To play catch up, you can read the past progress reports here.
This is a long one, you’ve been forewarned.
This Blackberry Creek Dam Removal Update is the beginning of the end of my weekly updates. I have one more to put together about the flooding that is currently occurring all around the area, but to continue these on a weekly basis no longer makes sense. Primarily because what I wanted accomplished is done, the dam is gone and the creek is once again flowing.
I know the replacing of the bridge is important, but I kind of like it this way. I can’t imagine that the few people that live down this long road care. Five thousand fewer cars now come through here, they’re all just avoiding traffic on Route 34 anyway. Too bad for them. No more drag racing down this road, I can hear that happening from the other side of the river. I hear the people that live down this stretch are using the road as a bike and walking path. You can’t beat that. I say leave the bridge out.
I had stopped at the creek earlier last week primarily to go fishing for about a half hour. I did well for such a short time and you can read about that here.
Of course I had to take a few photos of the work that had been accomplished. We had been getting some rain and I was concerned that would delay any further work, but further upstream they had put in the rock for the third set of riffles.
Notice all the mud on the creek bed. That will come up again later.
The fish caught were all in this pool below the former dam, like they were staging here patiently waiting for flowing water again.
Saturday when the dam was gone and the creek was flowing there were even more fish. Only, mostly carp. This is the time of year when carp and suckers make a spawning run up the creeks. They were in pretty thick.
It was good to see the water no longer flowing through the bypass channel.
Sunday I got out to document the full length of all the work. There are some things that have been done that I think should be modified a bit. I’m no engineer, but one of the things I’ve done a lot of over the last 17 years is spend countless hours walking around in rivers and creeks. I like to think I’m a pretty good observer. One of the things I do know is that a free flowing creek should look like this.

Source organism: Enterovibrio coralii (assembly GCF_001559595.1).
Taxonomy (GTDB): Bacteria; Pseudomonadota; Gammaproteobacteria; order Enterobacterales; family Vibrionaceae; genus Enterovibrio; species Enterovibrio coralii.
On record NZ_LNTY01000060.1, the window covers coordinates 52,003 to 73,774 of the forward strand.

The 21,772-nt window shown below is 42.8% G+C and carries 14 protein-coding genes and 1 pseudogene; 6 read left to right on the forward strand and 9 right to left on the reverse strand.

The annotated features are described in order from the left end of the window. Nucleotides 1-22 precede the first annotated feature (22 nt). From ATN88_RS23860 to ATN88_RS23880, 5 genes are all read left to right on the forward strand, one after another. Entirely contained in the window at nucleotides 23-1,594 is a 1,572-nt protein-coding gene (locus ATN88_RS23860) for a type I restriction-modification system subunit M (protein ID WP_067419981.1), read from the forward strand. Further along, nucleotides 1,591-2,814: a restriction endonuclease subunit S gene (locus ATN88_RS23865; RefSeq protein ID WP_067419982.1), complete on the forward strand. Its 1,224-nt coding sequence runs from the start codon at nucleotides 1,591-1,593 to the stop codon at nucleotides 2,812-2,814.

One of the things I’ve been questioning right from the start is the installation of riffles. The riffles themselves I have no problem with, it’s how they’ve been constructed. There is no reason in the world why they should look like this first set of riffles.
The rocks in the foreground look almost natural, further back they don’t. There’s no reason to neck down the creek likes this or to have the rocks that much higher. The same goes for the second set of riffles.
This narrowing of the channel is completely unnecessary. I hear this is done to increase water velocity, but this section of the creek doesn’t need that. From the first set of riffles to the base of the now removed dam the creek bed drops almost eight feet in a length of about 500 yards. That’s a steep enough drop and the current will flow through at a pretty good pace on it’s own.
The third set of riffles aren’t as bad. This is just upstream of the third set. They look like riffles should look like.
Then you come across these.
Man has this incessant need to put things in straight lines. There are no straight lines in nature. At least they didn’t narrow down the creek with more rock and this one isn’t that tall. I would think it would be easy to go down there with one of the buckets and move these around. Get rid of the straight line and lower the height a bit. If they don’t do it, I will. I know I’ll be down there at low water throwing those rocks around till it looks the way I think it should look.